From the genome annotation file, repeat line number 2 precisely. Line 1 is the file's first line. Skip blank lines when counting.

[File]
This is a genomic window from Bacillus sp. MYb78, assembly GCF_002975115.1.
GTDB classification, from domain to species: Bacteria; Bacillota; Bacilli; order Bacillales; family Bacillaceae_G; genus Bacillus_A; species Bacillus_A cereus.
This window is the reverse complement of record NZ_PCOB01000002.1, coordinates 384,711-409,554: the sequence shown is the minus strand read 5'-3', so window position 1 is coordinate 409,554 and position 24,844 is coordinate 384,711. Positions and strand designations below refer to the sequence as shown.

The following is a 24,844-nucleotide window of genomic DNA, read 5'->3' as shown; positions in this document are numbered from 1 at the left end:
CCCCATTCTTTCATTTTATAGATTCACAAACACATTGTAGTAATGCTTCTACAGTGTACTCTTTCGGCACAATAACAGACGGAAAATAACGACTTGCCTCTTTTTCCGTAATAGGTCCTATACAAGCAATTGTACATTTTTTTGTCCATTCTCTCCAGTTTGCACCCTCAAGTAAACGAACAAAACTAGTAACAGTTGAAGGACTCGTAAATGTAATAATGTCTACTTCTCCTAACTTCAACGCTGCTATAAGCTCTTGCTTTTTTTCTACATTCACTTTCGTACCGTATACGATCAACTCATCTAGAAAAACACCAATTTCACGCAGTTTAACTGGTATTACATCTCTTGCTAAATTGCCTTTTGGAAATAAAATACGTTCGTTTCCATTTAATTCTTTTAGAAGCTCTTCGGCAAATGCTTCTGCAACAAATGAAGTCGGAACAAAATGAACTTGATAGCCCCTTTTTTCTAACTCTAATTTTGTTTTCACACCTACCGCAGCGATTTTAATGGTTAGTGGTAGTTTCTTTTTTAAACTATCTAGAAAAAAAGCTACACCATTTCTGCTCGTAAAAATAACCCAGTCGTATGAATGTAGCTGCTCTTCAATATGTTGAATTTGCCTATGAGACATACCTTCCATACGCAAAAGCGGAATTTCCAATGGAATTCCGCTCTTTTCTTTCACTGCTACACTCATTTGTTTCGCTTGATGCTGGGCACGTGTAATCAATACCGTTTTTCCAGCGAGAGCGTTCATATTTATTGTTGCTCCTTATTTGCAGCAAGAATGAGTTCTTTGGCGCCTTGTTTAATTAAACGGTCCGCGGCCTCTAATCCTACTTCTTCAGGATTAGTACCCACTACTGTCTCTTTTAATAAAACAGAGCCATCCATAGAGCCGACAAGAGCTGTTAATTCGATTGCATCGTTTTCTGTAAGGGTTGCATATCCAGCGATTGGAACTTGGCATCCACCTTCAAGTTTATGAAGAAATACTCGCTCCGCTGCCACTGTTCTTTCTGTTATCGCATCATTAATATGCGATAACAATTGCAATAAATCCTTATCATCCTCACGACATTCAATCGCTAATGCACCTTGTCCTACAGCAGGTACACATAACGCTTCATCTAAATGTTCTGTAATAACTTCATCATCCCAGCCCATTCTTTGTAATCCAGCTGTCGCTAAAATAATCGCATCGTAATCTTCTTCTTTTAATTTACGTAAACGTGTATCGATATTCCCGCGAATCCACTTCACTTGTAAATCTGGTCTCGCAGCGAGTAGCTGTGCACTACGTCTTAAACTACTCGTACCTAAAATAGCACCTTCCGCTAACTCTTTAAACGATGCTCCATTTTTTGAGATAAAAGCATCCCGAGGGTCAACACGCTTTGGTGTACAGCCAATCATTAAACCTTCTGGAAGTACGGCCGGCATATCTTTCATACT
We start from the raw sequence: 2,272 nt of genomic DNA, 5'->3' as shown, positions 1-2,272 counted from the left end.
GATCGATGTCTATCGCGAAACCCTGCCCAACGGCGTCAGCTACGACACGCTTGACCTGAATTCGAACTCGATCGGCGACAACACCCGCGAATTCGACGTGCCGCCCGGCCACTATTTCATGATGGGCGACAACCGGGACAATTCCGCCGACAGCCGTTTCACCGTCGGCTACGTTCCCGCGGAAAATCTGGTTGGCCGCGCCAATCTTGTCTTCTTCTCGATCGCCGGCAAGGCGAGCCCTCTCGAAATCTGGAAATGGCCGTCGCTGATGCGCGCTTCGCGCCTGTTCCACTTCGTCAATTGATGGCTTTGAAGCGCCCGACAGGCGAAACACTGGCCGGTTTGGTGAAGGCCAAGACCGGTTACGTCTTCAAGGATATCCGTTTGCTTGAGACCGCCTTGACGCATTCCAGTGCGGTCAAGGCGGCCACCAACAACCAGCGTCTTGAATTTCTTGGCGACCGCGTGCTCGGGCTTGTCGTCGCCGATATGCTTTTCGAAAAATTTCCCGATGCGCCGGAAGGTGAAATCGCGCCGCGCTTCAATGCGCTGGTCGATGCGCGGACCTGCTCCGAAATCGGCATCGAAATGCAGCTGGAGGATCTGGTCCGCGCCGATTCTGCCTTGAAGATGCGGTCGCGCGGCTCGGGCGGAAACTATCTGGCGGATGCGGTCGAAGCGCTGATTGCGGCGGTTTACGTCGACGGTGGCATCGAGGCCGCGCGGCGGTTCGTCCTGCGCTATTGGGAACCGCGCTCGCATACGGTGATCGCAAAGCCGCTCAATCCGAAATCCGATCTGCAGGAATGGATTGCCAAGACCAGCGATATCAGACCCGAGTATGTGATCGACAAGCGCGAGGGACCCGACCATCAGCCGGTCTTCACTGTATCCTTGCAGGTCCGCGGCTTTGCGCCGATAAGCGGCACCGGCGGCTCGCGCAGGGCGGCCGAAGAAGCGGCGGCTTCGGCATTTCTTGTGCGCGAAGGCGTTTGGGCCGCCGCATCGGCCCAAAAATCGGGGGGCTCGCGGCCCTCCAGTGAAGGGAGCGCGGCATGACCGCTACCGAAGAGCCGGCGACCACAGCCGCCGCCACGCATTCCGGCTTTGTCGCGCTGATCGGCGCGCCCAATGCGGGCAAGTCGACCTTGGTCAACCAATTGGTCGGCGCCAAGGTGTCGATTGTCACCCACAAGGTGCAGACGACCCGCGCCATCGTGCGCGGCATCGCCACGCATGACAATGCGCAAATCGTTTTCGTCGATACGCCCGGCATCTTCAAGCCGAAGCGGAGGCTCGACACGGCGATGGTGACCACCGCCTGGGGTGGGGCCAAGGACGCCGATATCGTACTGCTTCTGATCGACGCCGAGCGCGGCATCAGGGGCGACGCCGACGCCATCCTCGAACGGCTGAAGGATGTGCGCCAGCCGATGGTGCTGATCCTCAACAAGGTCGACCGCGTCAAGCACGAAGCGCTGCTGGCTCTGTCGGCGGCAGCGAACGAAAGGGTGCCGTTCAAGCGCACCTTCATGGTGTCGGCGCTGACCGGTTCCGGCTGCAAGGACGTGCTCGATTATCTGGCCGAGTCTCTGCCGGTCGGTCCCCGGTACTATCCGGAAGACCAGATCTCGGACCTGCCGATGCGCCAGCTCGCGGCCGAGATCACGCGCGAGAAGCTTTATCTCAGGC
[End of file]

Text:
GTDB classification, from domain to species: Bacteria; Bacillota; Bacilli; order Bacillales; family Bacillaceae_G; genus Bacillus_A; species Bacillus_A cereus.